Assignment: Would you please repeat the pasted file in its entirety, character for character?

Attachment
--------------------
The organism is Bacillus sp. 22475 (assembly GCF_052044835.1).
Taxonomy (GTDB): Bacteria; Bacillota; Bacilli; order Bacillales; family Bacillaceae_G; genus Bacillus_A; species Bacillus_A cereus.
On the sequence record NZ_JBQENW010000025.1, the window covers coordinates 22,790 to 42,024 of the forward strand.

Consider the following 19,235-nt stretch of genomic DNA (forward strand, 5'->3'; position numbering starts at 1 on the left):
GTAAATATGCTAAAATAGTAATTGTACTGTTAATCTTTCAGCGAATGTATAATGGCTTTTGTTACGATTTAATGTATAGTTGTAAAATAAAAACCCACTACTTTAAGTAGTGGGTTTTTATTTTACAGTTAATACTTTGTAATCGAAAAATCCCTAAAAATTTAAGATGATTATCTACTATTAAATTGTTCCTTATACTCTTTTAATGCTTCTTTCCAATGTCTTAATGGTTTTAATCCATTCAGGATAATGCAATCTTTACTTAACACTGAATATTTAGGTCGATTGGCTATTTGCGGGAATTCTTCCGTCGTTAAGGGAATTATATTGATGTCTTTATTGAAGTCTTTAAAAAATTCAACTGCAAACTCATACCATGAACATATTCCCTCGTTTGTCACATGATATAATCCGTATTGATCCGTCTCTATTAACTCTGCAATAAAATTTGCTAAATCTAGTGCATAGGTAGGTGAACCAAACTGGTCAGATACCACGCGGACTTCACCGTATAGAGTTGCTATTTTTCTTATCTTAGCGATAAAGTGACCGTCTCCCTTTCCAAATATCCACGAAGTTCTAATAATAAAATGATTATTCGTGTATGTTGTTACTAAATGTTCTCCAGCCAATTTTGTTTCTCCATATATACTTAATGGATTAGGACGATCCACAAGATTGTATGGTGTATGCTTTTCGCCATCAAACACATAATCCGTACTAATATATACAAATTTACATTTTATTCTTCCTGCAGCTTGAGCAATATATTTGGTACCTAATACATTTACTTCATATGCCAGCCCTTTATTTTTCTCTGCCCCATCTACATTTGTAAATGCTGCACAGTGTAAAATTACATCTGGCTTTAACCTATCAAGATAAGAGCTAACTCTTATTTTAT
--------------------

The organism is Bacillus sp. 22475 (assembly GCF_052044835.1).
Taxonomy (GTDB): Bacteria; Bacillota; Bacilli; order Bacillales; family Bacillaceae_G; genus Bacillus_A; species Bacillus_A cereus.
On the sequence record NZ_JBQENW010000025.1, the window covers coordinates 22,790 to 42,024 of the forward strand.

Consider the following 19,235-nt stretch of genomic DNA (forward strand, 5'->3'; position numbering starts at 1 on the left):
GTAAATATGCTAAAATAGTAATTGTACTGTTAATCTTTCAGCGAATGTATAATGGCTTTTGTTACGATTTAATGTATAGTTGTAAAATAAAAACCCACTACTTTAAGTAGTGGGTTTTTATTTTACAGTTAATACTTTGTAATCGAAAAATCCCTAAAAATTTAAGATGATTATCTACTATTAAATTGTTCCTTATACTCTTTTAATGCTTCTTTCCAATGTCTTAATGGTTTTAATCCATTCAGGATAATGCAATCTTTACTTAACACTGAATATTTAGGTCGATTGGCTATTTGCGGGAATTCTTCCGTCGTTAAGGGAATTATATTGATGTCTTTATTGAAGTCTTTAAAAAATTCAACTGCAAACTCATACCATGAACATATTCCCTCGTTTGTCACATGATATAATCCGTATTGATCCGTCTCTATTAACTCTGCAATAAAATTTGCTAAATCTAGTGCATAGGTAGGTGAACCAAACTGGTCAGATACCACGCGGACTTCACCGTATAGAGTTGCTATTTTTCTTATCTTAGCGATAAAGTGACCGTCTCCCTTTCCAAATATCCACGAAGTTCTAATAATAAAATGATTATTCGTGTATGTTGTTACTAAATGTTCTCCAGCCAATTTTGTTTCTCCATATATACTTAATGGATTAGGACGATCCACAAGATTGTATGGTGTATGCTTTTCGCCATCAAACACATAATCCGTACTAATATATACAAATTTACATTTTATTCTTCCTGCAGCTTGAGCAATATATTTGGTACCTAATACATTTACTTCATATGCCAGCCCTTTATTTTTCTCTGCCCCATCTACATTTGTAAATGCTGCACAGTGTAAAATTACATCTGGCTTTAACCTATCAAGATAAGAGCTAACTCTTATTTTAT